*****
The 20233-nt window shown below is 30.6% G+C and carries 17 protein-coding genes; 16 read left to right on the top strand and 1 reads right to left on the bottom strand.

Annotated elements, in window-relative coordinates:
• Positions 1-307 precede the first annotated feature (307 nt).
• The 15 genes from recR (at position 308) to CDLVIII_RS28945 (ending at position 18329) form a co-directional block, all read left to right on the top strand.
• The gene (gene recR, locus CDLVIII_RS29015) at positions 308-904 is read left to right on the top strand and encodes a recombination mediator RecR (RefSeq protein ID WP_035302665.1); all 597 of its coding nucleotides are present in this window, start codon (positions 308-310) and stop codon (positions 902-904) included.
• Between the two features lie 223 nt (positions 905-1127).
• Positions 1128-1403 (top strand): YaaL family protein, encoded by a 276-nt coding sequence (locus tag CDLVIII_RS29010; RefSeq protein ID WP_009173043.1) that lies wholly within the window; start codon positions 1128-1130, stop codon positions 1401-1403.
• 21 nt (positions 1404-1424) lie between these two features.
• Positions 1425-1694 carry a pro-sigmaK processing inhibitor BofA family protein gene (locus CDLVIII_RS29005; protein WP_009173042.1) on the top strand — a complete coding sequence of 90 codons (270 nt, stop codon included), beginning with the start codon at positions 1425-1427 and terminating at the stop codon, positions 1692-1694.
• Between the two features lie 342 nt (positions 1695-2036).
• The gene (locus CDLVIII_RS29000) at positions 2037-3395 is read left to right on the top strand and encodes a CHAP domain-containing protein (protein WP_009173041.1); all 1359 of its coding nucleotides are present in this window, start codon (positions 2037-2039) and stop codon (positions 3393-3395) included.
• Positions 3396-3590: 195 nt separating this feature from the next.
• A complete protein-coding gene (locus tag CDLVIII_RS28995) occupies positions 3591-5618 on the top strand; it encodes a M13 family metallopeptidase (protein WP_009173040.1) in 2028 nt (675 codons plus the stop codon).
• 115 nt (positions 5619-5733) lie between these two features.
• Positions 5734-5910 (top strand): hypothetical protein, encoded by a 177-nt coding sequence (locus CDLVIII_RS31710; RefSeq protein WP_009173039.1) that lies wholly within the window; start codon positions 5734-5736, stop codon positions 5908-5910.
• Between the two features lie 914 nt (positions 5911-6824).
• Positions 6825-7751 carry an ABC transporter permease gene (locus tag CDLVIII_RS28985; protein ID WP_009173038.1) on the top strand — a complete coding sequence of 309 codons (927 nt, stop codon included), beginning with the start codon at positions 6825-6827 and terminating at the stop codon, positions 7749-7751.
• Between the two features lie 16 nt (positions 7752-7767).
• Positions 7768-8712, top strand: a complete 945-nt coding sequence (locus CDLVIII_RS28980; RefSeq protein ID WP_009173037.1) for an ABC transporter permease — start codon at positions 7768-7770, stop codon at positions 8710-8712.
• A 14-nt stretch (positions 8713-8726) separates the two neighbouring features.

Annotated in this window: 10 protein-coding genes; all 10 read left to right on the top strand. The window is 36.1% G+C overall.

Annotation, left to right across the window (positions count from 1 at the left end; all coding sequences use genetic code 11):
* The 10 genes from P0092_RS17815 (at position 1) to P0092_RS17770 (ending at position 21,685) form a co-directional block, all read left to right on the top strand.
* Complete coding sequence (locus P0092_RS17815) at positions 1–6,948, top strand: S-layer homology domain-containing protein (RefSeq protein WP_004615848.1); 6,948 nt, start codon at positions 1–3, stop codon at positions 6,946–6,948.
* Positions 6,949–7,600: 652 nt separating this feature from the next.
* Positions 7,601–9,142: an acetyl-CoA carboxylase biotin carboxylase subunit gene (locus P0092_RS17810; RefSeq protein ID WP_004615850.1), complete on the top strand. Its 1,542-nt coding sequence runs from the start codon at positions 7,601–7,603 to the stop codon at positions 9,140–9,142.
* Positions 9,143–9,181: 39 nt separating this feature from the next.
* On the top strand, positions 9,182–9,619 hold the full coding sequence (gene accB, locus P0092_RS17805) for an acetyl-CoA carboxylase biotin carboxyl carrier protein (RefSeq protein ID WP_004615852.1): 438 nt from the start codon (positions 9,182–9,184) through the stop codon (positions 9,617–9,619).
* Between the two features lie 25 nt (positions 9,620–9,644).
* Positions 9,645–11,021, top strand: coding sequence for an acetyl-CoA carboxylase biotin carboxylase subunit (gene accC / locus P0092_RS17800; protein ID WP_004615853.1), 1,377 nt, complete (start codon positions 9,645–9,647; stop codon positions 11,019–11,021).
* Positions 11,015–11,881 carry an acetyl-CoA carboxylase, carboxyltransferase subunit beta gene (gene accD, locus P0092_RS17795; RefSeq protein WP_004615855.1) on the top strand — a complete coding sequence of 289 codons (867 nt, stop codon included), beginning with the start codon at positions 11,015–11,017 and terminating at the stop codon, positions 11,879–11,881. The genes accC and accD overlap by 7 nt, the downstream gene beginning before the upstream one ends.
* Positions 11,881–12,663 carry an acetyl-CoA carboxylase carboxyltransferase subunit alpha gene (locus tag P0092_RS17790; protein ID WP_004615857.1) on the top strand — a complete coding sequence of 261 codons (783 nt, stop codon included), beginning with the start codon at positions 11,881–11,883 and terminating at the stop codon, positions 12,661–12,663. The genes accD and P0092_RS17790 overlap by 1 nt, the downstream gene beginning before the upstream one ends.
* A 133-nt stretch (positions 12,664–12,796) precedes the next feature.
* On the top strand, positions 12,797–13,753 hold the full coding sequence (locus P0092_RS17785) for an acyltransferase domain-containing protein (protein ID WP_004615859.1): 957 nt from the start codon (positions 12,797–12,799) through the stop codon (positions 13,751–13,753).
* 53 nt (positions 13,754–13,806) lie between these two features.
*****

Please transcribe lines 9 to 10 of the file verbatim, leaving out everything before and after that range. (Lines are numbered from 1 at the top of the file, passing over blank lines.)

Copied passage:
• Positions 1425-1694 carry a pro-sigmaK processing inhibitor BofA family protein gene (locus CDLVIII_RS29005; protein WP_009173042.1) on the top strand — a complete coding sequence of 90 codons (270 nt, stop codon included), beginning with the start codon at positions 1425-1427 and terminating at the stop codon, positions 1692-1694.
• Between the two features lie 342 nt (positions 1695-2036).